I think the main problem I have with The Birds is Tippi Hedren. I honestly don’t think she works in this movie. I think she evolves some and is better in her second Hitchcock film, Marnie, but here, she’s stiff and very unnatural. Hitchcock apparently saw her in a TV commercial and, in his quest to find a perfect replacement for his favorite leading lady, Grace Kelly, thought Tippi would fit the bill. Really, Mr. Hitchcock? Tippi couldn’t even polish Princess Grace’s shoes in The Birds. Oh well, what’s done is done. Tippi plays a spoiled San Francisco woman who meets an attractive man by happenstance and ends up following him to his mother’s home on the Northern coast of California. Shortly after she arrives, local birds begin to congregate and behave strangely. Eventually, this strange behavior turns into an all-out war, with all types of birds attacking the humans. For suspense, this one is top notch. But, between Tippi’s “off” performance and the dated look of some of the bird scenes (in 1963, the technology Hitchcock used was cutting edge), this one is not one of my favorites in Hitchcock’s long list of classics. But, I still love it.
Montgomery Clift as a priest? Really? I like Mr. Clift but I think that’s a tad of a stretch. And, apparently Monty thought so as well because he never seems quite comfortable in his vestments. Pushing that aside, this is a well-done thriller by the man who knows them best, Mr. Alfred Hitchcock. Unlike most Hitchcock films, there are some times in this one where Hitchcock asks us (the audience) to suspend our disbelief. I mean that there are quite a lot of “coincidences” that we are just supposed to believe are meant to be. All in all, a solid thriller with a cast of interesting character and one semi-unbelievable priest. Actually, since I like Clift as an actor, I wish he would have worked with Hitchcock again. I think they would have worked better together if Monty had a role he felt more suited for.
The “wrong man” (or “wronged”) man has always been a running theme in Alfred Hitchcock’s films. From 1935’s classic The 39 Steps right up to Frenzy in 1972, Hitchcock had been thrilling audiences as they follow along a story about a man accused of something he didn’t do. In 1956, Hitchcock made the ultimate “wronged man” movie…giving it a very appropriate title and look. The look was that of a documentary…black and white (but that was still pretty common in the mid-50s), dark, humorless (which none of Hitchcock’s prior films had been), cameo-less (no Hitchcock peeking around a corner in this one), and lacking the fast-pacing of most of Hitchcock’s films up to that point. The director chooses everyman Henry Fonda to play his hero—the “wrong man—this time around. Fonda is perfect in this role since he’s adapt at morphing into any type of persona. Cary Grant, a Hitchcock regular, would have been way to sleek for this role. Jimmy Stewart, even, would have lacked the ability to enter the character with his tall, imposing stance. Fonda has the right look and build to play someone that just might look like the other guy…someone who is the ideal husband and father but could also look slightly sinister in the right light. The film starts off by showing Fonda’s routine…work as a musician in a nightclub until early morning then home where wife (also perfectly played by Vera Miles) is already sleeping…discussion with wife about money problems in morning…etc. Once Fonda finds himself in a mistaken identity mess when he is spotted in an insurance office as a former robber and arrested, Hitchcock mixes the plot with quite a bit of police procedures which offer insight into not only what criminals go through but also how law enforcement officers handle the daily grind. If you want to watch the quintessential Hitchcock film, rent North by Northwest, another “wronged” man film and much more typical of The Master of Suspense’s technique. If you want to watch a good film where Hitchcock experimented with the art of cinema and his own style, watch this one!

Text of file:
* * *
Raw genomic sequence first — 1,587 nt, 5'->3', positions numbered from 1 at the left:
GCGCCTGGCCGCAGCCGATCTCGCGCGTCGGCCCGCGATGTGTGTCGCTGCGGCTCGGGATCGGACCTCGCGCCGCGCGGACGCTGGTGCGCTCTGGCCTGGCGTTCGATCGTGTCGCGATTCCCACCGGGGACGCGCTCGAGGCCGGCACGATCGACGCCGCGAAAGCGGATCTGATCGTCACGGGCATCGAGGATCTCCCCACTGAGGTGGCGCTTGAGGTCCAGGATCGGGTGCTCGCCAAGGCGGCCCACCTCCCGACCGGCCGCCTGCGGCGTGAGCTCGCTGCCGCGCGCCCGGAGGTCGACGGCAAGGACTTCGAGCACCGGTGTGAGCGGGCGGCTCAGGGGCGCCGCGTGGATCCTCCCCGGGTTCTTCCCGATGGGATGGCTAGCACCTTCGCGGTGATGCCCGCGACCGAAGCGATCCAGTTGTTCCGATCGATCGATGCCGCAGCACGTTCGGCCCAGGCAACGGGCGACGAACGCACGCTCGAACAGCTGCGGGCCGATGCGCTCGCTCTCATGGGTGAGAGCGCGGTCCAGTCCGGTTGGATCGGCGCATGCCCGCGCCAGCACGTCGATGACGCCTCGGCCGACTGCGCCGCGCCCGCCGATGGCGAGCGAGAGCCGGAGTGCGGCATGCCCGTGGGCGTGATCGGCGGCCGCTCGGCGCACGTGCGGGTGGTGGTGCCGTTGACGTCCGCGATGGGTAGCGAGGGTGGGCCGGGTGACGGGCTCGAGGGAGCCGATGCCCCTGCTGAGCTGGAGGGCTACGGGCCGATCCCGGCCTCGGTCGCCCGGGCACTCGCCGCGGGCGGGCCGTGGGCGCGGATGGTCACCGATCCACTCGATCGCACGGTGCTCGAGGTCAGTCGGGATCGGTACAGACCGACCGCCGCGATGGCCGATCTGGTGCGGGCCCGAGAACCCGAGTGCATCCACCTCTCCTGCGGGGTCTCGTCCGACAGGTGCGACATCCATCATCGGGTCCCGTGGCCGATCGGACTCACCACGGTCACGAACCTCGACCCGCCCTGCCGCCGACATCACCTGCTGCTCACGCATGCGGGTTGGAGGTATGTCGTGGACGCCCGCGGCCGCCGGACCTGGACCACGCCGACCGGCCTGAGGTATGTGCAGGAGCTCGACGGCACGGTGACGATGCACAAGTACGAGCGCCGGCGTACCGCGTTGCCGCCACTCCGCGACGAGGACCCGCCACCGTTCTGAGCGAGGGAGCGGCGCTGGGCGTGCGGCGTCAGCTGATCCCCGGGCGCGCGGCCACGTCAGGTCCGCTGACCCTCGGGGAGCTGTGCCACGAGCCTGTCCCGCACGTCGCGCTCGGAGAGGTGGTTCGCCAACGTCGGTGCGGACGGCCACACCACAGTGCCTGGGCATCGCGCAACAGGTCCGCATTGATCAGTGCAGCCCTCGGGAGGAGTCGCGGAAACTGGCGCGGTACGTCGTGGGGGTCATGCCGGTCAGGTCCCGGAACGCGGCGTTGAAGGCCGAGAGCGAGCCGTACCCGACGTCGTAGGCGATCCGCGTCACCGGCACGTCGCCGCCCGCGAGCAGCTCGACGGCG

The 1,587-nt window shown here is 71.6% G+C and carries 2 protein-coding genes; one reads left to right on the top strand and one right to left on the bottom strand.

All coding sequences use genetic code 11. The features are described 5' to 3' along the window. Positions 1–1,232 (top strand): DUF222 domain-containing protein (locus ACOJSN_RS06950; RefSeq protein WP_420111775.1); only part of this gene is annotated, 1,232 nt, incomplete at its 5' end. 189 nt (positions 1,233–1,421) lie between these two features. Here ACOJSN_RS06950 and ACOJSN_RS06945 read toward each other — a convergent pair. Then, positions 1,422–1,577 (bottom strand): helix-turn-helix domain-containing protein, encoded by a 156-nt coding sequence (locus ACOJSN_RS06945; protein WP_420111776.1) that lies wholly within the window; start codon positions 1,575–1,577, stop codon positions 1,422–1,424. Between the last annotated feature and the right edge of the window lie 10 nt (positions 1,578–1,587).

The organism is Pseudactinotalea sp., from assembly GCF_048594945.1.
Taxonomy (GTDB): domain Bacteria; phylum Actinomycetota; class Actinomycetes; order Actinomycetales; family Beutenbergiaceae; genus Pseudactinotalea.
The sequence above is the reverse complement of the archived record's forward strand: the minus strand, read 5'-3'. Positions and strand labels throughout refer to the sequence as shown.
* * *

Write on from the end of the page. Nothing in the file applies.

OK — it’s not Hitchcock’s finest hour. But, this is his last film and he was not in the best of health when he made this one, so a little “understanding” is in order here. In 1976, when Family Plot was released, Hitchcock had been working as a filmmaker for more than six decades, had over 50 features under his belt, and was well into his 70s. Not that shabby of a career in a business that does not exactly promote longevity. So, we can forgive Family Plot for not being his finest work…but still a more-than-decent thriller. I don’t want it to sound like I feel Family Plot is an awful film. It most definitely is not. It’s a sharp, clever caper/romantic/psychic thriller that would be a shining moment for any mainstream director. It’s just Hitchcock’s work has held him up to such high standards that a film like this doesn’t exactly live up to his Rear Window or Psycho days. Oh well, getting past all this, like I said, this is a captivating and entertaining film that does have its fair share of thrills and surprises. It has several “Hitchcockian” scenes where the Master comes back to life and uses the camera to increase suspense like the good old days of North by Northwest. Basically, the plot revolves two interwoven stories: one revolves around a psychic who uses her “powers” to scam clients out of money and the other about a kidnapper and his wife. There are some pretty clever plot elements…like the way the kidnappers hide their hostages…and a lot of typical Hitchcock comic relief…provided mostly by the psychic and her befuddled boyfriend who works as her sometimes-assistant and a sometimes-cab driver (even though he claims he’s really an actor). A must for all Hitchcock/thriller fans…but not the one to start with if you want to get the feel of the Master’s best work.